Sunday, 3 August 2008

Betta Fish Care - 5 Common Myths

Despite the popularity of beta fish in US offices and households, there still many misleading misconceptions about these creatures. They are vibrant and it is fun to care for them, but betta lovers can enjoy them only when they know how to care for a beta fish.And this is where myths continue to grow and spread like fire.

In this article, I aim to dispel some of the most common myths related to betta fish care.

Myth #1: bettas love small containers like bowls.
Probably this myth comes from the fact that in pet stores we see bettas kept in bowls, thus we get the idea that this is the right home for them. Actually, this is wrong. Bowls are not preferred; remember that in the wild betta fish are not limited in space. So a 3-gallon tank is highly recommended. Ideally, you should consider a 5-gallon home for your betta if you want to make them really happy.

Myth #2: two male bettas will fight to death.
While bettas tend to protect there territory from invaders, much depends on the size of the container. If you keep two males in a small bowl, they're likely to fight. But providing they live in a tank with enough space, they may share the territory pretty peacefully. Bettas are not used to cruel fighting; like other species in the wild, they show their superior position by demonstration, and not fight.

Myth #3: you should feed betta fish as much as he can eat.
Betta owners should know that in the wild bettas are carnivores. That is, they tend to eat as much as they can catch when there's food. A Betta can live up to a month without food, and that's why he eats up all the meal. Domesticated creatures should be fed in small portions to avoid any betta fish diseases like constipation and Swim bladder disease.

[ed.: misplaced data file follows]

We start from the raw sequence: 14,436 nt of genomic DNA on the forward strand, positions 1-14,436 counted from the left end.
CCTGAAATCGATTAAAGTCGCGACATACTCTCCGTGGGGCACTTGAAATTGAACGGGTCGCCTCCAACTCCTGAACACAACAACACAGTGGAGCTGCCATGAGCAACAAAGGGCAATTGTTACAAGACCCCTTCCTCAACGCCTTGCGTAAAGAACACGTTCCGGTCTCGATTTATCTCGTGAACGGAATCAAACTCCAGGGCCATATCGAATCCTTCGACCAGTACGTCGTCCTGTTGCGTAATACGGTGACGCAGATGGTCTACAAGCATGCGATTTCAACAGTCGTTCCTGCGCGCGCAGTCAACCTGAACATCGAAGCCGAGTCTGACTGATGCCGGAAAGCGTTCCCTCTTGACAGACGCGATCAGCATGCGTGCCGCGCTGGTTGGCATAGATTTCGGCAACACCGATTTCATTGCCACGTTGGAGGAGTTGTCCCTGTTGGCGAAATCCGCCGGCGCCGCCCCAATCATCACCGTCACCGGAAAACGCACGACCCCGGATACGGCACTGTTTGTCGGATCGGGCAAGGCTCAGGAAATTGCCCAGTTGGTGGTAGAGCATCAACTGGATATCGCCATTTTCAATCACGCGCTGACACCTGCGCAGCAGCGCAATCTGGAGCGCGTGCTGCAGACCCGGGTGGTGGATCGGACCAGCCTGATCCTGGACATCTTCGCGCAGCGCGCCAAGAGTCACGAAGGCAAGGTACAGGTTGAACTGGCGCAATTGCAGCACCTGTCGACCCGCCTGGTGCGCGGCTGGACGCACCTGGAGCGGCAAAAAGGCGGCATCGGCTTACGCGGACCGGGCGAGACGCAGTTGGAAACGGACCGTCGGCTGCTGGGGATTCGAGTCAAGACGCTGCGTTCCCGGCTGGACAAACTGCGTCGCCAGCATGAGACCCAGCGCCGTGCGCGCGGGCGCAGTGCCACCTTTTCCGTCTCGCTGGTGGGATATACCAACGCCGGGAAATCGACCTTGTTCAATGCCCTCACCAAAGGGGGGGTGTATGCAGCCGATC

Myth 4: Betta fish tank doesn't need any heating.
Bettas come from Asia, where temperatures in the wild are higher than temperature of the outside air in the US. Bettas are tropical fish and need their water heated to the 79F - 85F degree range. Low water temperatures stress out the betta fish, lower their immune system and lead to diseases.

Myth 5: Bettas prefer to eat plants, not meat.
Betta fish are not herbivores! They are carnivores, that is meat eaters. While it may sound strange because of the size of bettas, plants are not suitable food for them. If you see a betta fish eating roots of some plant, then it's because he is starving! The most preferred food for them would be frozen bloodworms or flakes from local pet store.

Of course, there are more myths about betta fish care you should be aware of if you want to learn how to be a happy owner of these fancy freshwater creatures. You're welcome to my blog for more useful tips on how to care for betta fish.

Head over to Betta Fish Care Guide for advice on how to properly breed and feed bettas, or read more myths about these tropical fish.

Alberta Glamerheim is co-writer and consultant in fish breeding and care in domestic conditions.

Betta Fish Care